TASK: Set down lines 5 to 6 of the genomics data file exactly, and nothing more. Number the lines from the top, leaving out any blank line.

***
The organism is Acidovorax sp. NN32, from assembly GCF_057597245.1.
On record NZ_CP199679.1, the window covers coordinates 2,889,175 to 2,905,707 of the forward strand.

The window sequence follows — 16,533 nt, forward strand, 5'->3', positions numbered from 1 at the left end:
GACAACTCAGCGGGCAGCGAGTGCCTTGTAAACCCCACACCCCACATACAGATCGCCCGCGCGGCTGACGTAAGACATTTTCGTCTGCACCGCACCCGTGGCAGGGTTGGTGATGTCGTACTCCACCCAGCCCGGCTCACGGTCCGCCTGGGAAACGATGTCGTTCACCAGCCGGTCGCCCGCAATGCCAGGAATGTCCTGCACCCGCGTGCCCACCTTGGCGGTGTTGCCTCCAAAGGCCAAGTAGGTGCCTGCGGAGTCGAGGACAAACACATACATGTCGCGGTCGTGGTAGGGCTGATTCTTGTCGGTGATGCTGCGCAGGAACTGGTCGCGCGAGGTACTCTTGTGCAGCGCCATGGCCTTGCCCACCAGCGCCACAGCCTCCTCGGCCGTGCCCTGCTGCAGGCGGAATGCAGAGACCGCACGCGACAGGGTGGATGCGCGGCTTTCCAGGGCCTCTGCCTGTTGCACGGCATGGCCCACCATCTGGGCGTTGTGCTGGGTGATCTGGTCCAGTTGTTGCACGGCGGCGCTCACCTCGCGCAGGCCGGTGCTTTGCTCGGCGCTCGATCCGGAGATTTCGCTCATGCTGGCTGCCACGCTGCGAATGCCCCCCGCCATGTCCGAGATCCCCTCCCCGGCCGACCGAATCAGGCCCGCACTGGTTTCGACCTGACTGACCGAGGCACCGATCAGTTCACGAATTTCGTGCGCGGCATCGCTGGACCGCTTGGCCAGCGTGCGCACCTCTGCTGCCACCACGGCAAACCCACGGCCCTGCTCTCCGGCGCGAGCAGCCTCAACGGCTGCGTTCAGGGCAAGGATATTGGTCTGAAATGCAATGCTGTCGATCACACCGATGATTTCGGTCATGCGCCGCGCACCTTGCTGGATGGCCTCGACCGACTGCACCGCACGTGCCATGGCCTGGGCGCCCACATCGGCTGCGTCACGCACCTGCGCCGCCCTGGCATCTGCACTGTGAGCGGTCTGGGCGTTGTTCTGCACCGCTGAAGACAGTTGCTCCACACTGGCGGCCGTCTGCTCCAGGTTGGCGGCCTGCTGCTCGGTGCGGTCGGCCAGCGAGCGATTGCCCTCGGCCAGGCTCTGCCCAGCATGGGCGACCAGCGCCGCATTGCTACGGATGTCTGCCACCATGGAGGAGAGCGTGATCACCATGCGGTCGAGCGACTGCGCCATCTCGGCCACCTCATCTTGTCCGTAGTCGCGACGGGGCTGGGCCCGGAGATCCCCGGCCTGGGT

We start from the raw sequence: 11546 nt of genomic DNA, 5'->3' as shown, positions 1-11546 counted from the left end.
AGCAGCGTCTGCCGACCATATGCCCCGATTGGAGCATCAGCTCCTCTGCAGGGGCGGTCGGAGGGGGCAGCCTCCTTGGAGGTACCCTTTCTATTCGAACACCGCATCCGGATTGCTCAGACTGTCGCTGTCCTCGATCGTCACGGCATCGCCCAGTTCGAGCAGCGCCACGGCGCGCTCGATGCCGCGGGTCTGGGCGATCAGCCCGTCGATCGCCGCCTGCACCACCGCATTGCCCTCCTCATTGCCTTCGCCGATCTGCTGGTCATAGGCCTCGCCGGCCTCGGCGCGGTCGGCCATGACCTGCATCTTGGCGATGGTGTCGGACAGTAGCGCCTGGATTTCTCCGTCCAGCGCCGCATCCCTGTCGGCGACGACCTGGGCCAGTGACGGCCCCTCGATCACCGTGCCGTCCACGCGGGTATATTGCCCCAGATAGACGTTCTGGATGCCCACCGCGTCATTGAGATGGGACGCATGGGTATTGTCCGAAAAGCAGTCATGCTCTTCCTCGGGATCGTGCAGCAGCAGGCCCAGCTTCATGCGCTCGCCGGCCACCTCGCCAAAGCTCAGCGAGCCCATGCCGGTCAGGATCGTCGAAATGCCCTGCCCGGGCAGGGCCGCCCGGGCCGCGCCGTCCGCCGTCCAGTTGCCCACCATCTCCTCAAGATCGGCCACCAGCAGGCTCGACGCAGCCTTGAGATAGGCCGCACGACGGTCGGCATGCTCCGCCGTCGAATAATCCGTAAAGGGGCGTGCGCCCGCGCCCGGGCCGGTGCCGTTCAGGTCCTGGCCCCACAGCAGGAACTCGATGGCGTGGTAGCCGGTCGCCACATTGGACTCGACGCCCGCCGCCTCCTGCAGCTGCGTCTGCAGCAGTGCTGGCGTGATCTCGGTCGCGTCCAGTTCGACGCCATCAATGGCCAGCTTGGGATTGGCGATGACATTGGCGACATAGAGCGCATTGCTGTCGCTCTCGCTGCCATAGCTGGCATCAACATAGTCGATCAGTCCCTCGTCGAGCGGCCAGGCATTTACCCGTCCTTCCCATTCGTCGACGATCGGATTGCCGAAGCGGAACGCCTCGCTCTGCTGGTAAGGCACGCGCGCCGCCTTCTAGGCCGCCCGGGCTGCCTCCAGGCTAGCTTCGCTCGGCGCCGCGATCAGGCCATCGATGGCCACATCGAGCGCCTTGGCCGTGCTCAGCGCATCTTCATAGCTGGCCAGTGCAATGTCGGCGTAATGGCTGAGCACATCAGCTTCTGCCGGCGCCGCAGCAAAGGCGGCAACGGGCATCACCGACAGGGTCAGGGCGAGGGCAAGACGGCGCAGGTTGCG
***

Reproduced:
We start from the raw sequence: 11546 nt of genomic DNA, 5'->3' as shown, positions 1-11546 counted from the left end.
AGCAGCGTCTGCCGACCATATGCCCCGATTGGAGCATCAGCTCCTCTGCAGGGGCGGTCGGAGGGGGCAGCCTCCTTGGAGGTACCCTTTCTATTCGAACACCGCATCCGGATTGCTCAGACTGTCGCTGTCCTCGATCGTCACGGCATCGCCCAGTTCGAGCAGCGCCACGGCGCGCTCGATGCCGCGGGTCTGGGCGATCAGCCCGTCGATCGCCGCCTGCACCACCGCATTGCCCTCCTCATTGCCTTCGCCGATCTGCTGGTCATAGGCCTCGCCGGCCTCGGCGCGGTCGGCCATGACCTGCATCTTGGCGATGGTGTCGGACAGTAGCGCCTGGATTTCTCCGTCCAGCGCCGCATCCCTGTCGGCGACGACCTGGGCCAGTGACGGCCCCTCGATCACCGTGCCGTCCACGCGGGTATATTGCCCCAGATAGACGTTCTGGATGCCCACCGCGTCATTGAGATGGGACGCATGGGTATTGTCCGAAAAGCAGTCATGCTCTTCCTCGGGATCGTGCAGCAGCAGGCCCAGCTTCATGCGCTCGCCGGCCACCTCGCCAAAGCTCAGCGAGCCCATGCCGGTCAGGATCGTCGAAATGCCCTGCCCGGGCAGGGCCGCCCGGGCCGCGCCGTCCGCCGTCCAGTTGCCCACCATCTCCTCAAGATCGGCCACCAGCAGGCTCGACGCAGCCTTGAGATAGGCCGCACGACGGTCGGCATGCTCCGCCGTCGAATAATCCGTAAAGGGGCGTGCGCCCGCGCCCGGGCCGGTGCCGTTCAGGTCCTGGCCCCACAGCAGGAACTCGATGGCGTGGTAGCCGGTCGCCACATTGGACTCGACGCCCGCCGCCTCCTGCAGCTGCGTCTGCAGCAGTGCTGGCGTGATCTCGGTCGCGTCCAGTTCGACGCCATCAATGGCCAGCTTGGGATTGGCGATGACATTGGCGACATAGAGCGCATTGCTGTCGCTCTCGCTGCCATAGCTGGCATCAACATAGTCGATCAGTCCCTCGTCGAGCGGCCAGGCATTTACCCGTCCTTCCCATTCGTCGACGATCGGATTGCCGAAGCGGAACGCCTCGCTCTGCTGGTAAGGCACGCGCGCCGCCTTCTAGGCCGCCCGGGCTGCCTCCAGGCTAGCTTCGCTCGGCGCCGCGATCAGGCCATCGATGGCCACATCGAGCGCCTTGGCCGTGCTCAGCGCATCTTCATAGCTGGCCAGTGCAATGTCGGCGTAATGGCTGAGCACATCAGCTTCTGCCGGCGCCGCAGCAAAGGCGGCAACGGGCATCACCGACAGGGTCAGGGCGAGGGCAAGACGGCGCAGGTTGCG